Photos and Tests of Skylake (Intel Core i7-6700K) Delidded

Subject: Processors | August 8, 2015 - 05:55 PM |
Tagged: Skylake, Intel, delid, CPU die, cpu, Core i7-6700K

PC Watch, a Japanese computer hardware website, acquired at least one Skylake i7-6700K and removed the heatspreader. With access to the bare die, they took some photos and tested a few thermal compound replacements, which quantifies how good (or bad) Intel's default thermal grease is. As evidenced by the launch of Ivy Bridge and, later, Devil's Canyon, the choice of thermal interface between the die and the lid can make a fairly large difference in temperatures and overclocking.

intel-2015-skylake-delid-01.jpg

Image Credit: PC Watch

They chose the vice method for the same reason that Morry chose this method in his i7-4770k delid article last year. This basically uses a slight amount of torque and external pressure or shock to pop the lid off the processor. Despite how it looks, this is considered to be less traumatic than using a razer blade to cut the seal, because human hands are not the most precise instruments and a slight miss could damage the PCB. PC Watch, apparently, needed to use a wrench to get enough torque on the vice, which is transferred to the processor as pressure.

intel-2015-skylake-delid-02.jpg

Image Credit: PC Watch

Of course, Intel could always offer enthusiasts with choices in thermal compounds before they put the lid on, which would be safest. How about that, Intel?

intel-2015-skylake-delid-03.jpg

Image Credit: PC Watch

With the lid off, PC Watch mentioned that the thermal compound seems to be roughly the same as Devil's Canyon, which is quite good. They also noticed that the PCB is significantly more thin than Haswell, dropping in thickness from about 1.1mm to about 0.8mm. For some benchmarks, they tested it with the stock interface, an aftermarket solution called Prolimatech PK-3, and a liquid metal alloy called Coollaboratory Liquid Pro.

intel-2015-skylake-delid-04.jpg

Image Credit: PC Watch

At 4.0 GHz, PK-3 dropped the temperature by about 4 degrees Celsius, while Liquid Metal knocked it down 16 degrees. At 4.6 GHz, PK-3 continued to give a delta of about 4 degrees, while Liquid Metal widened its gap to 20 degrees. It reduced an 88 C temperature to 68 C!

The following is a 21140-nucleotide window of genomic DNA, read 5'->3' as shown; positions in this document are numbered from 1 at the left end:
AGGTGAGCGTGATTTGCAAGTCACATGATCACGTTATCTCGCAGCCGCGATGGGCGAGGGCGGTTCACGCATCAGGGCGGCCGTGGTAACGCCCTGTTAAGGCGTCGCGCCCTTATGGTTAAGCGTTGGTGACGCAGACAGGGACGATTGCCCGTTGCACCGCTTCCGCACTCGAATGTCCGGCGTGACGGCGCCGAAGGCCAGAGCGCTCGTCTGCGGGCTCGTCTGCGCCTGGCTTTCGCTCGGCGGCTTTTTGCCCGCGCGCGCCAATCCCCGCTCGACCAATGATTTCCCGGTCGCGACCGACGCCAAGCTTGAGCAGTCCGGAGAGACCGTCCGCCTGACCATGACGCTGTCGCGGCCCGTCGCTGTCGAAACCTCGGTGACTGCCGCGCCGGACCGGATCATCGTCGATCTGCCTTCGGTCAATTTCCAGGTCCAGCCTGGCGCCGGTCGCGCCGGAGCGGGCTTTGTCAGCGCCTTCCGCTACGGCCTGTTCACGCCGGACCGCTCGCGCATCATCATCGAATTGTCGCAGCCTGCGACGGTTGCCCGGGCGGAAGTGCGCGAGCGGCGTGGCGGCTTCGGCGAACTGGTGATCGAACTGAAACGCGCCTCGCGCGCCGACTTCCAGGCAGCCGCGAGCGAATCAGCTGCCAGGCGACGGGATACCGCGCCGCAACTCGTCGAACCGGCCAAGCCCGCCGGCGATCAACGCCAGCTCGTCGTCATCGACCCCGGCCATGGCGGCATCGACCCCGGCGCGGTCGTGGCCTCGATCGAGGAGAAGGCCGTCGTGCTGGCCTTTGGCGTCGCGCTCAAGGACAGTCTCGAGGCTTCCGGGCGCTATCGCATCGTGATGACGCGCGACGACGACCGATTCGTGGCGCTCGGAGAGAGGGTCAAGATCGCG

intel-2015-skylake-delid-05.jpg

Image Credit: PC Watch

There are obviously limitations to how practical this is. If you were concerned about thermal wear on your die, you probably wouldn't forcibly remove its heatspreader from its PCB to acquire it. That would be like performing surgery on yourself to remove your own appendix, which wasn't inflamed, just in case. Also, from an overclocking standpoint, heat doesn't scale with frequency. Twenty degrees is a huge gap, but even a hundred MHz could eat it up, depending on your die.

It's still interesting for those who try, though.

Source: PC Watch
Manufacturer: PC Perspective

Introduction

Introduction

02-cpu-in-vise-block-positioning-profile.jpg

Since the introduction of the Haswell line of CPUs, the Internet has been aflame with how hot the CPUs run. Speculation ran rampant on the cause with theories abounding about the lesser surface area and inferior thermal interface material (TIM) in between the CPU die surface and the underside of the CPU heat spreader. It was later confirmed that Intel had changed the TIM interfacing the CPU die surface to the heat spreader with Haswell, leading to the hotter than expected CPU temperatures. This increase in temperature led to inconsistent core-to-core temperatures as well as vastly inferior overclockability of the Haswell K-series chips over previous generations.

A few of the more adventurous enthusiasts took it upon themselves to use inventive ways to address the heat concerns surrounding the Haswell by delidding the processor. The delidding procedure involves physically removing the heat spreader from the CPU, exposing the CPU die. Some individuals choose to clean the existing TIM from the core die and heat spreader underside, applying superior TIM such as metal or diamond-infused paste or even the Coollaboratory Liquid Ultra metal material and fixing the heat spreader back in place. Others choose a more radical solution, removing the heat spreader from the equation entirely for direct cooling of the naked CPU die. This type of cooling method requires use of a die support plate, such as the MSI Die Guard included with the MSI Z97 XPower motherboard.

Whichever outcome you choose, you must first remove the heat spreader from the CPU's PCB. The heat spreader itself is fixed in place with black RTV-type material ensuring a secure and air-tight seal, protecting the fragile die from outside contaminants and influences. Removal can be done in multiple ways with two of the most popular being the razor blade method and the vise method. With both methods, you are attempting to separate the CPU PCB from the heat spreader without damaging the CPU die or components on the top or bottom sides of the CPU PCB.

Continue reading editorial on delidding your Haswell CPU!!